Saturday, May 02, 2009

The Queen of Everything

Caletti, Deb. 2002. The Queen of Everything.

Deb Caletti. I personally think she has to be wise and observant on top of being ultra-talented. There is just something about the way she writes, something about her observations, that captures life so fully yet beautifully. Even when capturing the ugliness of life, she gives a turn of phrase so beautiful even if it is beautiful in that aching kind of way that it just resonates.

People ask me all the time what having Vince MacKenzie for a father was like. What they mean is: Was he always crazy? Did he walk around the kitchen with an ice pick in the pocket of his flannel bathrobe every morning as he poured himself a cup of coffee?
Some ask flat out, as if it's their right to know. Others circle it, talk about the weather first, thinking they're beings so sneaky when really they're as obvious as a dog circlking a tree.
When they ask, I always say the same thing. I say, "He was an optometrist for God's sake. You know, the guy who sits you in the big chair and says, 'Better here, or here?' The ones with the little pocket-size flashlights?'" And that's all I say. I try to keep it all in the tone of the voice. I don't even add a, If you must know, you insensitive jackass. Well I did say that once. I don't count it though, because it was to an old man who probably had bad hearing.
What I won't do is tell anyone what he was really like. (1)

Meet Jordan MacKenzie. Her father has committed a crime--a crime of passion. This is her story. Her unveiling of what happened that fateful summer that turned her world topsy-turvy. It's not a melodramatic story, more straightforward and down-to-earth than that.

Besides, that's not what people want to hear anyway--that my father was just a normal guy whom I loved, love, with all my heart. It makes them nervous. Because if he was normal, if he wore Old Spice and liked nacho cheese Doritos, then why not their own fathers? Or themselves? Deep Inner Evil--we like that. It's easier to accept than what Big Mama says, which is that wanting things for the wrong reasons can turn anyone's life into a marshmallow on a stick over a hot fire: impossibly messy and eventually consumed, one way or another. People want to think that I lay in bed awake at night, my heart pounding in fear of him. They don't want to know that I slept just fine, dreaming I'd forgotten my locker combination just like them.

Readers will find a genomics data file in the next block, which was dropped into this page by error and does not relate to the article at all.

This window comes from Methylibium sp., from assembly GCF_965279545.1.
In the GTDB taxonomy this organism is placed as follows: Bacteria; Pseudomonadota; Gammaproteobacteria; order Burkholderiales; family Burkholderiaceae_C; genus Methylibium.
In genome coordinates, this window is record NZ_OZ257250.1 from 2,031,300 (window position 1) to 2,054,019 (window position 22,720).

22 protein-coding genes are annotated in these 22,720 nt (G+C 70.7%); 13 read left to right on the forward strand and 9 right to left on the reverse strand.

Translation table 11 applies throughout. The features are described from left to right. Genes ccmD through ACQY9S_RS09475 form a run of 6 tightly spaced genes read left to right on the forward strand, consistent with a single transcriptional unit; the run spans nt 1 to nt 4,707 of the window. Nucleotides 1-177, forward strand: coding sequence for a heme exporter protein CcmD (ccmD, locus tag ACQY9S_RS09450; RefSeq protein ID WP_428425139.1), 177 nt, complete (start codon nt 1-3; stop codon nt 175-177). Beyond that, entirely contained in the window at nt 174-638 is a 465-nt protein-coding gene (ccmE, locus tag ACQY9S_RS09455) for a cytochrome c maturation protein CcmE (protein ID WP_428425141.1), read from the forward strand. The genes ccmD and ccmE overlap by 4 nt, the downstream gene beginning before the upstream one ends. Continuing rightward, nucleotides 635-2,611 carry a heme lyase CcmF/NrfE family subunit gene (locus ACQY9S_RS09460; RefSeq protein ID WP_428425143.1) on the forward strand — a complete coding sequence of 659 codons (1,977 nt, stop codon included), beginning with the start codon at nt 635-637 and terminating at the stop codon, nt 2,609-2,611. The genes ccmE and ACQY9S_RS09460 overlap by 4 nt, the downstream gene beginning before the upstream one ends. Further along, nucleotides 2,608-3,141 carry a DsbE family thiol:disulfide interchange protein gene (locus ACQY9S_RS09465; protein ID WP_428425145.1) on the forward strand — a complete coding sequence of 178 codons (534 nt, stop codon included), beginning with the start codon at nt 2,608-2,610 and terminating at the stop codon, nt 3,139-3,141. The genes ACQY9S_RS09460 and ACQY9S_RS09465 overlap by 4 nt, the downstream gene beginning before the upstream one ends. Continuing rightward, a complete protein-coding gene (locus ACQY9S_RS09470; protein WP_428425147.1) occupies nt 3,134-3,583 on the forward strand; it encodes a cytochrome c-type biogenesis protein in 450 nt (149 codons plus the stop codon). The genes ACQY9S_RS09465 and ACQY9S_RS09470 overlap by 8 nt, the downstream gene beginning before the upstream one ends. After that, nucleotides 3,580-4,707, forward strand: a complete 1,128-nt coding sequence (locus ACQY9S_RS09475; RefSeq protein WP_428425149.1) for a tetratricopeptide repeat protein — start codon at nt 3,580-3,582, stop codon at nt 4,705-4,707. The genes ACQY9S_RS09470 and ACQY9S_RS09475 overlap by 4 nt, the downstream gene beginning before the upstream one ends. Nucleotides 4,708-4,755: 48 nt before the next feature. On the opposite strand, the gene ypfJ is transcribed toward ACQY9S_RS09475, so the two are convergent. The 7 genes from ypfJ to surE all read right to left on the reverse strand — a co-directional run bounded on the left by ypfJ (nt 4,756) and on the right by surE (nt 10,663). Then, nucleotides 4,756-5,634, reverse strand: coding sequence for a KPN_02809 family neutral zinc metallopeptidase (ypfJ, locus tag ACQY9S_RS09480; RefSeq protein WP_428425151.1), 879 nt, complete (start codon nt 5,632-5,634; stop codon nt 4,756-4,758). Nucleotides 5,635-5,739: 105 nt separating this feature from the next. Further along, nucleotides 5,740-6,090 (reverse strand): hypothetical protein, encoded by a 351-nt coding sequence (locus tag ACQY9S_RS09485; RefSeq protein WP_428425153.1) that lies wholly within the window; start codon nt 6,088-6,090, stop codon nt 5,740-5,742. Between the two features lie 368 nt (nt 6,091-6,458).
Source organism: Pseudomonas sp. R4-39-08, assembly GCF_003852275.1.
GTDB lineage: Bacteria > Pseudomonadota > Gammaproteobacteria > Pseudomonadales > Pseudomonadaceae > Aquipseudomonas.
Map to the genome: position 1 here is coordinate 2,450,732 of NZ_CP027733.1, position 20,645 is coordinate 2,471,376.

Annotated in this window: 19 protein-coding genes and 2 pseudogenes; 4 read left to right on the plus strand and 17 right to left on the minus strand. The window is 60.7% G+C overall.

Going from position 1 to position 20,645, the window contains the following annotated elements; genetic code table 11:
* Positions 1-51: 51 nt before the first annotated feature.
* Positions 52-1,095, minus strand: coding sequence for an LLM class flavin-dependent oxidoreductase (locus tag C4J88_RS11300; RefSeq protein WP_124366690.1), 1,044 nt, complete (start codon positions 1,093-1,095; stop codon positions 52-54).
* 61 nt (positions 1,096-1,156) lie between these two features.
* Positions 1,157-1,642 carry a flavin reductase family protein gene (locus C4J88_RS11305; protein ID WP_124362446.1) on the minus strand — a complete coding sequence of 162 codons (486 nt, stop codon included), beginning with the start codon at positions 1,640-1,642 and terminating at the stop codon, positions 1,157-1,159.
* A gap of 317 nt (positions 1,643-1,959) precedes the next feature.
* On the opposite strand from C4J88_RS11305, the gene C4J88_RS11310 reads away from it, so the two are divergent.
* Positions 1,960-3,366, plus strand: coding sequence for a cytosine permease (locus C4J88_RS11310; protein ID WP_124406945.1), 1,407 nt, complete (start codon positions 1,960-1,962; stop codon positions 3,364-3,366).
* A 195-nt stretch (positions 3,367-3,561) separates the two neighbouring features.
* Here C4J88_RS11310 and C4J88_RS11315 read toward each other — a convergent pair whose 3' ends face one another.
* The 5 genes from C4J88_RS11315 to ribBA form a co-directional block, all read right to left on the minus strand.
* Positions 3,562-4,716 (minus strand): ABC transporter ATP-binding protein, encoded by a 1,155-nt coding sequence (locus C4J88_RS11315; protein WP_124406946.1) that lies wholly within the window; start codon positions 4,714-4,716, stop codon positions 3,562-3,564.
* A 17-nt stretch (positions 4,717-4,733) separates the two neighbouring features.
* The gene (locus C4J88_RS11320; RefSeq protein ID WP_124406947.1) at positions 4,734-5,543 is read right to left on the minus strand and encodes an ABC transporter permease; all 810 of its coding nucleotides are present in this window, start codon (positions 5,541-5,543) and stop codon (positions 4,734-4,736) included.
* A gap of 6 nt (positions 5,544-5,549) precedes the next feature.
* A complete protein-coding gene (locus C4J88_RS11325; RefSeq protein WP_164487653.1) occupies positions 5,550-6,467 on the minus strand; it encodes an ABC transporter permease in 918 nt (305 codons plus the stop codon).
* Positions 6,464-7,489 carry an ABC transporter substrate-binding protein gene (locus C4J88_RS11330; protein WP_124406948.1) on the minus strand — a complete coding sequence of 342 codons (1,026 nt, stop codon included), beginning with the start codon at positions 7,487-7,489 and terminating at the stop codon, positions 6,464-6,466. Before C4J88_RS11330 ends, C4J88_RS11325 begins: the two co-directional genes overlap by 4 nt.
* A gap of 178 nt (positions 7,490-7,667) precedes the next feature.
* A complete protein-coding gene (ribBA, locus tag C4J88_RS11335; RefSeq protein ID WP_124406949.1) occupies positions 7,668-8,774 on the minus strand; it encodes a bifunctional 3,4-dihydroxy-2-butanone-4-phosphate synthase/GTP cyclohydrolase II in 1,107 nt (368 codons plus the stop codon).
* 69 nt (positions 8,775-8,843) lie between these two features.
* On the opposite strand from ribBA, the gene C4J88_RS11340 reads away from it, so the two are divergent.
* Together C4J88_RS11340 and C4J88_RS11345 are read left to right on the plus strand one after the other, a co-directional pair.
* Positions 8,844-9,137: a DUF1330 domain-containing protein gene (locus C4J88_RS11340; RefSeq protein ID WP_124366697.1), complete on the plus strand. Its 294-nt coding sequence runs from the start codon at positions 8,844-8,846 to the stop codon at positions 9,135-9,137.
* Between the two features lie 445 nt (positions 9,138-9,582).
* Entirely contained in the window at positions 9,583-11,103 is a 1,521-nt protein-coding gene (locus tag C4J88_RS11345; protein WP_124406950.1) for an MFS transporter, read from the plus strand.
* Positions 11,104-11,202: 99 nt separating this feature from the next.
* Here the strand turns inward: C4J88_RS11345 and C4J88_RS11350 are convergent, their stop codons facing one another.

Or that I went to live with Dad because he was the regular one; that it was my mom who I was convinced was nuts. (3)

I love her narrative. I love her voice. How real she seems. She's not a saint. She doesn't sugarcoat her mistakes--or her father's mistakes--she calls it as she sees it. While the book is her sharing about her relationship with her father--the effect his choices have had on her life--it is her story as well. About her relationships. With her mother, with her grandparents, with Big Mama, with her best friend, Melissa, and her best friend's brother, Jackson, and with her bad-boy semi-boyfriend, Kale.

© Becky Laney of Becky's Book Reviews
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Sherry said...

I've missed you at the Saturday Review of Books lately. I always enjoy your book reviews---so candid and descriptive.

Kathryn Fitzmaurice said...

Great Review, Becky. I'd like to read this one!

Debi said...

Straight to wish list for this one!

Becky said...

Sherry, I've missed participating. I make a mental note of it every Saturday and then before I know it, the day is gone. This past week it was the thunder storms that kept me from doing anything on the computer for most of the weekend. But I hope to be back soon. Thanks for visiting.

Kathryn, It was a great book. I was surprised in how very much I loved it.

Debi, it's good. I think you'll enjoy!!!

Zibilee said...

I really like the voice of the author in the passages you excerpted. I hadn't yet heard of this book, but I will be looking for it now.